Meanwhile, the industry will be looking for further cost cuts in negotiations over its master labor contracts with the UAW, which are scheduled to take place this fall. Currently, U.S.-based automakers are bleeding market share to foreign-based manufacturers, like


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, which enjoy a lower-cost business model with respect to hourly workers and pension and health care obligations.

On a conference call on Monday, Zetsche said the deal with Cerberus is "not conditional on any aspects of a collective bargaining agreement."


Associated Press

reported that Canadian Auto Workers President Buzz Hargrove said he was assured that the collective bargaining agreement with Chrysler would be honored by Cerberus and that no jobs would be eliminated as a result of the deal.

Hargrove also told

The New York Times

that he was "not at all comfortable" with Cerberus as a buyer for Chrysler.

"The history of private equity has been to buy, then slash and burn a lot of jobs, and then get out with a lot of money for a handful of people," said Hargove, according to the



Cerberus Chairman John Snow, a former U.S. treasury secretary, said on WJR-AM in Detroit that the UAW's role at Chrysler will be "respected and honored." At a news conference in Germany, Snow said his firm would invest in Chrysler for long-term growth and allow it to rebound without being hindered by the short-term focus of the public financial markets.

"We think at this particular point in Chrysler's history, there may be opportunities in the private world, the world of private investment, that create more room for growth and expansion, that allow management to focus with greater intensity on the day-to-day business of producing better cars," Snow said.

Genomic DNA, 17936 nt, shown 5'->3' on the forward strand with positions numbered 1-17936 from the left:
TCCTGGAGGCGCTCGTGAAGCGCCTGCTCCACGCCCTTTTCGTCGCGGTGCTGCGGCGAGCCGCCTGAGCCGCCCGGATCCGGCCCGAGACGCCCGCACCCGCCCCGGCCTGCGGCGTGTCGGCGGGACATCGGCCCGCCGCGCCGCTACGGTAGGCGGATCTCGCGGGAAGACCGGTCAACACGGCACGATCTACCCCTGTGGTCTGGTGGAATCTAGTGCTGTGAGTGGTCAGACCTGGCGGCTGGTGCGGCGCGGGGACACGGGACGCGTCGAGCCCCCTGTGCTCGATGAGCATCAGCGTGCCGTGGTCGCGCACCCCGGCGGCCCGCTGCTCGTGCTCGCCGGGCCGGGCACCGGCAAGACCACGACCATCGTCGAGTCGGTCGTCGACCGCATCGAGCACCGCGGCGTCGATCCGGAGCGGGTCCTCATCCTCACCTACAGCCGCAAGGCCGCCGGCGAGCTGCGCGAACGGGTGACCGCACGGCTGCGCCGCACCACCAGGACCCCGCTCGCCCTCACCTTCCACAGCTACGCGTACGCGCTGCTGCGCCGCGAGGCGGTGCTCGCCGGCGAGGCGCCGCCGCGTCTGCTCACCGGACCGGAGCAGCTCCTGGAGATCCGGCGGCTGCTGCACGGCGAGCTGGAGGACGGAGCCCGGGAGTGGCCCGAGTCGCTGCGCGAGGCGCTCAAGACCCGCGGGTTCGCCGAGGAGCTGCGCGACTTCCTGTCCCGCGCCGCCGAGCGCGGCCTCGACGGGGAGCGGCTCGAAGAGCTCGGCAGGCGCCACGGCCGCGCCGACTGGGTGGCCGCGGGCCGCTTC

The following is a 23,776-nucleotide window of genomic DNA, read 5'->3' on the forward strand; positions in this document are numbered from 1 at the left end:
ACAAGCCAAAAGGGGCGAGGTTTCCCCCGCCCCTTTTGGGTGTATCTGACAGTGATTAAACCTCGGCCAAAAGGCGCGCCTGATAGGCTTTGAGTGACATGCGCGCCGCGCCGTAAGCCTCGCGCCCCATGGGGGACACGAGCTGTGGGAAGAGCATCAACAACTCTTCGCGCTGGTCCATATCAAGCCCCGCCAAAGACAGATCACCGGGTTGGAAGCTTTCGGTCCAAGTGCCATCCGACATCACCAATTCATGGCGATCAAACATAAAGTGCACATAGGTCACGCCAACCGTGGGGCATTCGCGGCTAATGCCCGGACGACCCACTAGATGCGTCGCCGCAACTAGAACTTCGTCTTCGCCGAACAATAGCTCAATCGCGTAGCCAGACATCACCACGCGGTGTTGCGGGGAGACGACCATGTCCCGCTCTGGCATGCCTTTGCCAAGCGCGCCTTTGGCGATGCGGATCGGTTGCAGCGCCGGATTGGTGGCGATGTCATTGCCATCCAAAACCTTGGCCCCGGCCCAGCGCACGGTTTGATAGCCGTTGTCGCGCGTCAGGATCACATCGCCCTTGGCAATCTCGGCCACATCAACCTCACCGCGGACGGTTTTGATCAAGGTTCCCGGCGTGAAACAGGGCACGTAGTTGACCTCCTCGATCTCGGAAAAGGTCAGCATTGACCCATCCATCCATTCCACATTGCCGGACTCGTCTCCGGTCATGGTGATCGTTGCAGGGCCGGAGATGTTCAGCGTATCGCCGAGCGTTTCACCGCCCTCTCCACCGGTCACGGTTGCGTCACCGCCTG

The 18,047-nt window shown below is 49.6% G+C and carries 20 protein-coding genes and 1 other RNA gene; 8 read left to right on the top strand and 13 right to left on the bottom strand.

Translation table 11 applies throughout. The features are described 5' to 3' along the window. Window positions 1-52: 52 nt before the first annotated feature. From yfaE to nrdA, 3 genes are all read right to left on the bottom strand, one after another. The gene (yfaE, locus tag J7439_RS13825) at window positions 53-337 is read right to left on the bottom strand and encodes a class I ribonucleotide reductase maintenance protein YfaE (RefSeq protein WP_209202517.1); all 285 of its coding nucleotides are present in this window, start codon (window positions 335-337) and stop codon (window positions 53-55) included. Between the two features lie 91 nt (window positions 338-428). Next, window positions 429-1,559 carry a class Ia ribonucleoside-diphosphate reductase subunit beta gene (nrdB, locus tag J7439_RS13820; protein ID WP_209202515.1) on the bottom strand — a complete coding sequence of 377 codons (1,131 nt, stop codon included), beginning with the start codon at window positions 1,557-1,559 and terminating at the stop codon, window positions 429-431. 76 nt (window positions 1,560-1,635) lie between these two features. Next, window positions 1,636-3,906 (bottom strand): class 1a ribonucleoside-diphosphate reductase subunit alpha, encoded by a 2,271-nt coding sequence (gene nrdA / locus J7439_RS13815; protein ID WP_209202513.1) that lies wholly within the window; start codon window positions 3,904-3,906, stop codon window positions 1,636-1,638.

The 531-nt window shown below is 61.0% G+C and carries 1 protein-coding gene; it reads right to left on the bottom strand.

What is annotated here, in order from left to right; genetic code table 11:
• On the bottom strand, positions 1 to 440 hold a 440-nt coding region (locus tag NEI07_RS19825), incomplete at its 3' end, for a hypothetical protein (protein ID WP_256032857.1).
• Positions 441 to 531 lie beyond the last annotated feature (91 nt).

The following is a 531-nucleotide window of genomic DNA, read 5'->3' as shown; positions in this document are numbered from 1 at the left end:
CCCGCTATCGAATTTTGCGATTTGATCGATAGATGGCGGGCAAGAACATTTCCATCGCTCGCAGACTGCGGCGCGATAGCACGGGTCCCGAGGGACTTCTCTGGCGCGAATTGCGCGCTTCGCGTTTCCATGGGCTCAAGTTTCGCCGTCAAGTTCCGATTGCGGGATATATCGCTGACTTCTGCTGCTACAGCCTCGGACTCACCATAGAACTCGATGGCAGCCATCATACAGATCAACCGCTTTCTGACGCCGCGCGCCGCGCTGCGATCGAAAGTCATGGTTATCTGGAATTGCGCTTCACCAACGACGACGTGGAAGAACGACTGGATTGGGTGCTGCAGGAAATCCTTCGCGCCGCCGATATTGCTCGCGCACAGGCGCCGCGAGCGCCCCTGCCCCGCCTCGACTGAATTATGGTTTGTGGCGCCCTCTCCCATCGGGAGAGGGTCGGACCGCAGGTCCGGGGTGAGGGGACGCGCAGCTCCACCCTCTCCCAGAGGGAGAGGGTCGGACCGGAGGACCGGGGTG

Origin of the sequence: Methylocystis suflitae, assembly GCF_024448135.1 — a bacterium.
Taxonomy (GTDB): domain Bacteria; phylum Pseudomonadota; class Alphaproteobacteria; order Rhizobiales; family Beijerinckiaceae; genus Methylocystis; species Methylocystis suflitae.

For its part, Cerberus has been quietly amassing an arsenal of assets in the auto industry. Most notably, the firm acquired a majority stake in General Motors' finance arm, GMAC, and it also owns stakes in

Tower Automotive

and two rental-car companies,





Analysts say that the firm may seek to join Chrysler's finance business with GMAC to build a giant auto-loan company. Also, there are opportunities to grow Chrysler's brands, which include Jeep and Dodge, in emerging markets like China and India.

In December, Cerberus was part of a consortium of investors that agreed to invest $3.4 billion in


, GM's chief auto-parts supplier and former subsidiary that is currently locked in bankruptcy negotiations with the UAW over cost reductions. Ultimately, the firm backed out of the deal after the UAW refused to make concessions in labor costs for the company.

"That was maybe a bit of a flinch from Cerberus in the eyes of the union," says Argus Research analyst Kevin Tynan. "Maybe they view Cerberus as a firm they know how to deal with."

Elsewhere, reports that the Ford family is considering a sale of its controlling stake in the No. 2 U.S. automaker lent to a perception on Wall Street that the barriers to aggressive restructurings for the U.S. auto industry are coming down. Shares of Daimler Chrysler were recently up 2.3%, while shares of GM and Ford were up 3.8% and 4.4%, respectively.

"We view the Chrysler sale news as favorable for GM and Ford," said Bear Stearns analyst Peter Nesvold in a note to clients. "In particular, we are favorably impressed with the UAW's seemingly evenhanded initial response to the news, considering how adamantly negative the union had sounded against a sale to private equity just a few weeks ago. In our view, the sale opens the door for further restructuring in Detroit generally."